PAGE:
Atlanta Celebrates the Black Girl

27 Jul

Colored girl. Negro girl. High-yellow girl. Chocolate girl. Caramel girl. Natural girl. Sistah girl. Light skinned girl. Dark skinned girl.  Brown skinned girl. Black girl.  She goes by many names yet, it seems, her plight is relatively the same no matter where her place in the community lies. She is so often born wedged between a rock and a hard place. Her hair too curly. Her hips too wide. Her thighs too big. Her breast too ample. Her skin too light, or too dark. Her family too complicated.  Her sex too coveted. Her mind too sharp. Her legacy too important. Her diamond too rough. Her love too powerful. She is beautifully shaped and molded by life and its experiences like no other woman. 

 Filmmaker, black girl, and Super Hussy Media Founder, Aiesha Turman, documented black girls from every background to answer the question “Who are you?” in the film The Black Girl Project (www.blackgirlproject.com).  The film portrays the black girl as a complex being—delicately balancing the stamp the world has placed on her forehead with the inner workings of her core self.  The film has (and continues) to spark healthy dialogue between black girls, men and women of all ages.

 “It’s always been my goal to go beyond the borders of my immediate community with The Black Girl Project,” Aiesha Turman stated. “I have high hopes in sparking inter and intra-generational conversations with Black women and girls throughout the nation, and eventually the world. As with our screenings in Washington,DC, Detroitand, Phoenix, Atlanta is another wonderful step in that direction.”

 The Black Girl Project has toured all over the country, and the latest stop will fall in a city known for housing a wide spectrum of black girls and women.  On Friday, August 5, 2011 at 7pm, Sisters of Today & Tomorrow (SOT) in conjunction with Auburn Avenue Research Library (AARL) on African American Culture & History (101 Auburn Avenue,Atlanta,Georgia  30301) will present the film documentary.  The event is free and open to the public.

 “When the Black Girl Project was brought to my attention, I thought this would be a wonderful film to bring to the mothers and members of Sisters of Today & Tomorrow as well as the Atlanta Community at-large,” stated Carla  Morrison, Founder/Executive Director Sisters of Today & Tomorrow.

 The event will begin at 5pm with a cocktail reception, celebrating the film’s arrival toAtlantafollowed by the screening of the hour long film.  A director’s “talk back” and Q&A session focusing on the central themes of the film will follow.  It will be a wonderful way to spend a meaningful evening with daughters, nieces, aunts, mothers, friends, and sisters while helping to spread the word about a worthy cause, The Black Girl Project.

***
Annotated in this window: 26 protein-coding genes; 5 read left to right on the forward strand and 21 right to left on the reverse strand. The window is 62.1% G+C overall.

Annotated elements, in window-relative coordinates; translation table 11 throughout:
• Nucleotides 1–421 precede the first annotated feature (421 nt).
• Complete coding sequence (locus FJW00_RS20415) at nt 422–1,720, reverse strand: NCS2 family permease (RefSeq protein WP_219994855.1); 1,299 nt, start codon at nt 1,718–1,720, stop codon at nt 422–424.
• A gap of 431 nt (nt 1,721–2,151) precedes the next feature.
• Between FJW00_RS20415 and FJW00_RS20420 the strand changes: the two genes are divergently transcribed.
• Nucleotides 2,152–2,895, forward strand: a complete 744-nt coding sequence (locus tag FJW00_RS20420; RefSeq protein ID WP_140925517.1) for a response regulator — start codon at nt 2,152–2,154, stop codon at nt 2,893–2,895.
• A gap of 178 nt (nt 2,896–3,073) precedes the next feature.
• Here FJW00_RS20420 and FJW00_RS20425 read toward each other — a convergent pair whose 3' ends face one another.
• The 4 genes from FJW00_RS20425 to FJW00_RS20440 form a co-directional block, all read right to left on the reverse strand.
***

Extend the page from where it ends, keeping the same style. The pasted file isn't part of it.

For more information, contact Auburn Avenue Research Library at (404) 730-4001, Ext. 100 or Chit Chat Communications at (404) 319-2130 or email: chitchatcommunications@hotmail.com

 Sisters of Today & Tomorrow” (SOT) a 501C(3) nonprofit organization, was founded by Carla Morrison and is a direct result of community programs Chit Chat communications’ (CCC) community division “C. Morrison Presents…” has produced since 2003. The organization is reputable acrossAmericafor its sincere need to help women and children.  The company has produced over 25 community programs, promoting higher education, entrepreneurship, self esteem, health & fitness and personal development, impacting over 5,000 youth and adults, receiving favorable media exposure nation-wide. 
 
 The official launch of Sisters of Today & Tomorrow took place Wednesday, October 1, 2008, establishing itself as a leading grassroots organization with global connections.
 
 Sisters of Today & Tomorrow’s goal is to teach girls how to become self assured, polite, productive, goal oriented, health conscious, community driven, well rounded business savvy young leaders/ladies and women.
 For more information log onto: www.sistersoftodayandtomorrow.org
 
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The Black Girl Project aims to address the challenges girls face in their daily lives, in addition to helping girls build a strong sense of self, develop healthy relationships and take care of their bodies and minds. Black women and girls are under siege within their own communities and society at large. Not only are they more likely to contract HIV/AIDS, and other sexually transmitted infections (STIs), they are at high risk for physical and sexual assault, and death from curable/manageable ailments such as diabetes, obesity and hypertension. In addition, they are more likely to be living at or below the poverty line.
 
The Black Girl Project addresses the critical worldwide problem of low self-esteem, lack of education, poverty rates and issues specific to black adolescent and pre-adolescent girls regardless of ethnicity. The Black Girl Project is designed to foster positive self-esteem, critical thinking, leadership, academic achievement, community service and entrepreneurial skills among girls, ages 8 to 17, in theUnited States, theCaribbean, South America, Africa,Europe— wherever there are black girls in need.  
 
For more information visit: www.blackgirlproject.org
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